Stevie: yeah, it’s got pretty good stories, there’s a song about my grandpa, there’s a song about my dog just good sTUFF! The second one I did was a little bit heavier, a little bit more rock. Gilby Clarke produced a couple of tracks, Brian Tichy played some guitars, oh, played drums on some tracks, Gilby played guitars, and so on, the second one was just a little bit more rock, and that came out in 2000, and right about that time, it’s like at the turn of the millennium, in 2000, it’s when I suddenly decided I wanted to do TUFF again and the initial idea was in the fall of 2000 that I was gonna redo the band, and call it "TUFF 2000", like "TUFF 2 K" and if my memory is correct, I did try to reach out for Michael and talked to him about it, and I did reach out Jorge. Todd and I have had some communication over the years, we’d say hello once in a while or go to dinner but he was still very much into his, his own project, he didn’t even have any interest to do it. So I basically recruited a new group of guys and then wrote "The American Hair Band" and released a record with that song on it, And that kind of pushed TUFF back into it. So that was the second coming of TUFF, you know.
Criss: Is there any possibility of the original members coming back together?
Stevie: Well, we’d love to do that! and I say "we", meaning me and Todd, I think even Michael would entertain it, but Michael is a very successful businessman. He has three restaurants and responsibility on a daily basis running three businesses with dozens and dozens of employees. To do a TUFF show, even one or two shows there is rehearsals and putting some time into it. And for Michael, it doesn’t seem likely for him. Jorge from what we know he’s in Florida playing with friends, working, not really sure, he hasn’t done anything we’ve seen on YouTube, or facebook, or any press or anything. He’s been living there for 15 years, so for him to be living in Florida 3000 miles away from us, it’s really hard to do that, but if the time was right, I know that I would do it, and I know that Todd would do it. (Todd in his room: I might think about it…)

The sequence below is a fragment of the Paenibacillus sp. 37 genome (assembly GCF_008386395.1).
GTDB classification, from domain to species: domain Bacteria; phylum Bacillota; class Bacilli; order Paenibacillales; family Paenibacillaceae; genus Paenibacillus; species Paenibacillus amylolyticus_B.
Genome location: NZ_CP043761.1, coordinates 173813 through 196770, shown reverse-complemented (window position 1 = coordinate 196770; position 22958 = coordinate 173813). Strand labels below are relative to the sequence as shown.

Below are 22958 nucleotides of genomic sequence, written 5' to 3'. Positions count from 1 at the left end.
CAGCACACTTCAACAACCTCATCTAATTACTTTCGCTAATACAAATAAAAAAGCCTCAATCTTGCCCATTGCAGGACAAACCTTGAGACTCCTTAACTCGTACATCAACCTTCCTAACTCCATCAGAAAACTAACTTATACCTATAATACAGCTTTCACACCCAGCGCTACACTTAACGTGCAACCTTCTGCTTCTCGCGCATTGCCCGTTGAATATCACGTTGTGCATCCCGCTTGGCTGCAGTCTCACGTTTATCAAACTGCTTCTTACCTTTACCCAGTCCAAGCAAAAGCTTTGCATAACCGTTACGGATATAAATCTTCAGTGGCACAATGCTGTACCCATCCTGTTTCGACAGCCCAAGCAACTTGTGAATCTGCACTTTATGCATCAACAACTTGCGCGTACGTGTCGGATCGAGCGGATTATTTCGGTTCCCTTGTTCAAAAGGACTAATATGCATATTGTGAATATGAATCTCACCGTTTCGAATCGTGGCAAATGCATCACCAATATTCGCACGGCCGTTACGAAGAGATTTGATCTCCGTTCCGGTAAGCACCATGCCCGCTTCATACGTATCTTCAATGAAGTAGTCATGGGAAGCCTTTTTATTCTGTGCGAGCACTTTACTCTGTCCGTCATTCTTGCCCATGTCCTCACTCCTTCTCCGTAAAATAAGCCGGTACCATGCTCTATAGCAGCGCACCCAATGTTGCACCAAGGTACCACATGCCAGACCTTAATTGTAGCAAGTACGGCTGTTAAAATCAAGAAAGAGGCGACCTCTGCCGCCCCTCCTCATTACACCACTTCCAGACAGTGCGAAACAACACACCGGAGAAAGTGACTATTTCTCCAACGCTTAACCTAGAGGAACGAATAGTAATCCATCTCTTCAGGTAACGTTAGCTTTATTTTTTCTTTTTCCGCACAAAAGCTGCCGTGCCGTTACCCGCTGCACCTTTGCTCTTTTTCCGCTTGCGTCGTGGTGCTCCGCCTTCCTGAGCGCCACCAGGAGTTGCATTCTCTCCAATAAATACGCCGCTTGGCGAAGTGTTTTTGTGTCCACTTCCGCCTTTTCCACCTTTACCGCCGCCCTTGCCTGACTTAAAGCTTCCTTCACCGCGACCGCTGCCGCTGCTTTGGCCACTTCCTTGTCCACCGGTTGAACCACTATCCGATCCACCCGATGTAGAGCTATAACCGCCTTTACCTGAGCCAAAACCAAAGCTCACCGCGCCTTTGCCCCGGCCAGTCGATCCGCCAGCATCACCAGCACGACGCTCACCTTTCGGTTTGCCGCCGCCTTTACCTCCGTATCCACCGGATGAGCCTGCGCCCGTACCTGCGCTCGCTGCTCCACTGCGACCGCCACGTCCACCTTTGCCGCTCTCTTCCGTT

Criss: Talk about the future…
Stevie: Well I think going forward musically for me is a combination of things. I like playing with TUFF, we don’t do it full time, I have children, I have other things to do like running metalsludge.tv, I have a couple of other projects. I manage the band VAINS OF JENNA from Sweden and a lot of my energy is put into different areas and the future for TUFF in general, I can tell you right now that me and Todd have been working on "What Comes Around Goes Around" again, the 20 year old celebration re-record of the debut record, but we’re not gonna rerecord the whole record, we’re recording half of it, we’re recording five songs of the original record, and then a few select tracks that were popular in the set, 1989 -1990, but never made it on to the first record, which we felt were cool songs, so we are doing a few of those, and I can tell you one of the tracks lead the title track, "What Comes Around Goes Around", never, never was on the record but ended up being the title of the record, so we’ll be recording that, and we’ll have some guest guitarists on the record, Jeff Loomis, who was in NEVERMORE, plays guitar on "What Comes Around Goes Around", Steve Brown from TRIXTER plays the solo on "The All New Generation", Keri Kelli, who’s played with Alice Cooper, plays the solo on "I Hate Kissing You Goodbye", it’s being produced by Michael Raphael, who’s in JAILHOUSE, he plays all the rhythm guitars, we’re gonna record a couple more tracks, including "Put Out Or Get Out", one of my old favorites.